The head of the E-Line development team Shin Veske expressed his admiration that he could literally “merge” into the indigenous community to learn more about their life, culture and then reflect their values ​​and mythology in the game. During this time, Veske and his team made about a dozen trips to Alaska to meet with community members and collect material for the game’s plot. The developer also noticed that Never Alone touched on topics that had never been seen in video games before. Veske previously held leadership positions at Crystal Dynamics and Activision, but decided to create his own and independent team of 12 in Seattle, who worked closely with the “40 Alaska Elders, Storytellers and Community Members.” Never Alone was created using the Unity game engine. The game also has a built-in local co-op mode.


Never Alone has received numerous awards, including the British Academy Award for Best Debut Game and the Game of the Year & Most Significant Influence award from Games for Change. In 2015, Never Alone was also nominated for Outstanding Achievement by the DICE Academy and for Best Debut by the Game Developers Choice Awards. In 2014, Never Alone was shortlisted for the Indiecade International Festival.

The game received mixed ratings from game critics, the average rating on the Metacritic aggregator ranges from 66 points to 73 out of 100, depending on the platform.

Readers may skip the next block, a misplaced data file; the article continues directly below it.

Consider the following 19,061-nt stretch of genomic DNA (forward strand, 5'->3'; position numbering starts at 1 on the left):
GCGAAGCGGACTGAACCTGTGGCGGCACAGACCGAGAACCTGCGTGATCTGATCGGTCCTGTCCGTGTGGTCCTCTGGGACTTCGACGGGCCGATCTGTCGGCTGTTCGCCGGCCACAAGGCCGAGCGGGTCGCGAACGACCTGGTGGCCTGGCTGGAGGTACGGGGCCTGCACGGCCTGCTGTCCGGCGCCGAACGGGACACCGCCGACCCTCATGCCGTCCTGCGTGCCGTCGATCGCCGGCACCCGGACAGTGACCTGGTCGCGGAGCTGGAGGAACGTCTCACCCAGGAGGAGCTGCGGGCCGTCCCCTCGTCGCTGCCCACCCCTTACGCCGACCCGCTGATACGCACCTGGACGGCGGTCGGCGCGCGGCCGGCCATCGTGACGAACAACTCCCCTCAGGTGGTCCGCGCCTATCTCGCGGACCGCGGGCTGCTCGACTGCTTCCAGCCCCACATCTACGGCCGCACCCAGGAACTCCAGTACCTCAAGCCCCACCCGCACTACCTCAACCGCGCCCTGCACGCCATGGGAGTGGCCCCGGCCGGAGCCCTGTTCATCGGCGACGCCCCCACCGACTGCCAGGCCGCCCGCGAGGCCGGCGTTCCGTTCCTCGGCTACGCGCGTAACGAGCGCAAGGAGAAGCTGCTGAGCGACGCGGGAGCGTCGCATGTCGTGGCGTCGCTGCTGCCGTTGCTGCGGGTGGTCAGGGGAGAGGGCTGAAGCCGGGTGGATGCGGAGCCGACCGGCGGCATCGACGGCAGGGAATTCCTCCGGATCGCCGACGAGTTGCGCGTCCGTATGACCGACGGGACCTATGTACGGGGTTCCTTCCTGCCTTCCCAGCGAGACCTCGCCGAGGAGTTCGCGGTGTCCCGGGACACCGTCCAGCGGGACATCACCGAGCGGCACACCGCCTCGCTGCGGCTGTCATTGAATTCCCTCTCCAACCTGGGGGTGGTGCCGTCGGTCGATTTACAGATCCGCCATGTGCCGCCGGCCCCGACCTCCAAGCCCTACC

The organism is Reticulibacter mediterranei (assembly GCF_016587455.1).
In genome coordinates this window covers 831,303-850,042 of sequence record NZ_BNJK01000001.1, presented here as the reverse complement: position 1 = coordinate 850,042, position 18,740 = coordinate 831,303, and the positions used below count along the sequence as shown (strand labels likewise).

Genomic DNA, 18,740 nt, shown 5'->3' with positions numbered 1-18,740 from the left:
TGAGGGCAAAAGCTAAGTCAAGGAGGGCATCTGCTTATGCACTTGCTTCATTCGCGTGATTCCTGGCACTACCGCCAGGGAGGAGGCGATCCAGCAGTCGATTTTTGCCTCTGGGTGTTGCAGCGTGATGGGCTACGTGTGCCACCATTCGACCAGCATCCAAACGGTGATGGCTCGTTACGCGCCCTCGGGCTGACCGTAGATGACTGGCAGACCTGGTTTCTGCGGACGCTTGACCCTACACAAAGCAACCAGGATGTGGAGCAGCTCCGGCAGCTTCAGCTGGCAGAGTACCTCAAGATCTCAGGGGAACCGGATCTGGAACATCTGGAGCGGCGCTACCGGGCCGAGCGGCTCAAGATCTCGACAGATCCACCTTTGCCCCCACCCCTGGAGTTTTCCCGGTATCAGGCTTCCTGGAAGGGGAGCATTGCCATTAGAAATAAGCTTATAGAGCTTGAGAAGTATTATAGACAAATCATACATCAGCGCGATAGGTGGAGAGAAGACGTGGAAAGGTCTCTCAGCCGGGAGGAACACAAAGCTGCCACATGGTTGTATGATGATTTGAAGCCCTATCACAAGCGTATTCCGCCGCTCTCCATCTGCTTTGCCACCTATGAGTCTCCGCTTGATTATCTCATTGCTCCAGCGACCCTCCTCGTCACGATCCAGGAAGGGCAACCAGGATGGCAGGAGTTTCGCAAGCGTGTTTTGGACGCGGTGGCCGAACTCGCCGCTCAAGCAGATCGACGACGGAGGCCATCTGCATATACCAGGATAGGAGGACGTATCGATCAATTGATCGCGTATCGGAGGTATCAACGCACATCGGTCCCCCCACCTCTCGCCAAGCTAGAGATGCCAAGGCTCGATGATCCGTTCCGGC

Never Alone has been praised by critics for its art style, which combines simple cartoon style with Scrimshow influences. Reviewers also praised the documentary video inserts, noting that the game does a great job of enhancing knowledge of Alaska Native culture in the form of entertainment content. The EuroGamer critic noted that for him, as a representative of the native people of America, the release of Never Alone is extremely important, as the game challenges the established belief that the traditions of the Indians are doomed to oblivion after several generations. A spokesperson for Polygon noted that Never Alone might seem like a digital version of a textbook, but in fact offers a compelling story and engaging cultural exploration with an abundance of varied game mechanics. At the same time, the critic compared the artistic aesthetics of Never Alone with Limbo and Braid.

The gameplay itself received an ambiguous assessment. Some reviewers called Never Alone a failure in this regard, pointing out the awkward controls and inconsistent behavior of the game characters. In particular, a Polygon representative pointed to a completely terrible AI and noted that he did not know “how many times he made a series of jumps, only to watch in horror as a computer-controlled friend jumped to meet his death.” The critic also noted that the co-op mode makes the game much easier to complete. The Eurogamer critic noted that in the beginning, the game gives the player a sense of serenity and peace, including through unobtrusive music and attention to the details of the surrounding world. However, over time, this aura is replaced by a feeling of omnipresent danger and anxiety. After about 90 minutes of the game, a clear increase in the level of difficulty is noticed, if at first Never Alone is limited to jumping, then later the player will have to quickly switch between characters at the right moment and with insufficient intuitive control, achieving some tasks becomes unbearably difficult.

However, some critics were pleased with the gameplay, praising it for its great variety.